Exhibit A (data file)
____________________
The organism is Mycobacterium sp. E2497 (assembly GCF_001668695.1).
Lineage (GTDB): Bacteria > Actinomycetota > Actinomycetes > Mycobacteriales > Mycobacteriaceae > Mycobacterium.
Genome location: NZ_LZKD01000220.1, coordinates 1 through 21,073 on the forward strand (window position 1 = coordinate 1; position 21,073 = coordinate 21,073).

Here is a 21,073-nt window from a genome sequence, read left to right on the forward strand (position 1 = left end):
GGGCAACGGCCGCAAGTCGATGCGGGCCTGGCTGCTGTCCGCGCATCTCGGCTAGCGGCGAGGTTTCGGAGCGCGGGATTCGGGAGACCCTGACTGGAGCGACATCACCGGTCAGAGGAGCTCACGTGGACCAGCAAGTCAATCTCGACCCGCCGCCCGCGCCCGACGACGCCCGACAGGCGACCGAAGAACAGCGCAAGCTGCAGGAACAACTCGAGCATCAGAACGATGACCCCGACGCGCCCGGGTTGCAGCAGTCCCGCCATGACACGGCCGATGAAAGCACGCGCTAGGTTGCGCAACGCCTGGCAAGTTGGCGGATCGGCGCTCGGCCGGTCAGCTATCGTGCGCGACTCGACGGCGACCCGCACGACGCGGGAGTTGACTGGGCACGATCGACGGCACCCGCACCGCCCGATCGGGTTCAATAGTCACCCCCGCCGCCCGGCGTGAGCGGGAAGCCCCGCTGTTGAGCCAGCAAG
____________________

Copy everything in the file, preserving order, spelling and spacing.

The organism is Mycobacterium sp. E2497 (assembly GCF_001668695.1).
Lineage (GTDB): Bacteria > Actinomycetota > Actinomycetes > Mycobacteriales > Mycobacteriaceae > Mycobacterium.
Genome location: NZ_LZKD01000220.1, coordinates 1 through 21,073 on the forward strand (window position 1 = coordinate 1; position 21,073 = coordinate 21,073).

Here is a 21,073-nt window from a genome sequence, read left to right on the forward strand (position 1 = left end):
GGGCAACGGCCGCAAGTCGATGCGGGCCTGGCTGCTGTCCGCGCATCTCGGCTAGCGGCGAGGTTTCGGAGCGCGGGATTCGGGAGACCCTGACTGGAGCGACATCACCGGTCAGAGGAGCTCACGTGGACCAGCAAGTCAATCTCGACCCGCCGCCCGCGCCCGACGACGCCCGACAGGCGACCGAAGAACAGCGCAAGCTGCAGGAACAACTCGAGCATCAGAACGATGACCCCGACGCGCCCGGGTTGCAGCAGTCCCGCCATGACACGGCCGATGAAAGCACGCGCTAGGTTGCGCAACGCCTGGCAAGTTGGCGGATCGGCGCTCGGCCGGTCAGCTATCGTGCGCGACTCGACGGCGACCCGCACGACGCGGGAGTTGACTGGGCACGATCGACGGCACCCGCACCGCCCGATCGGGTTCAATAGTCACCCCCGCCGCCCGGCGTGAGCGGGAAGCCCCGCTGTTGAGCCAGCAAG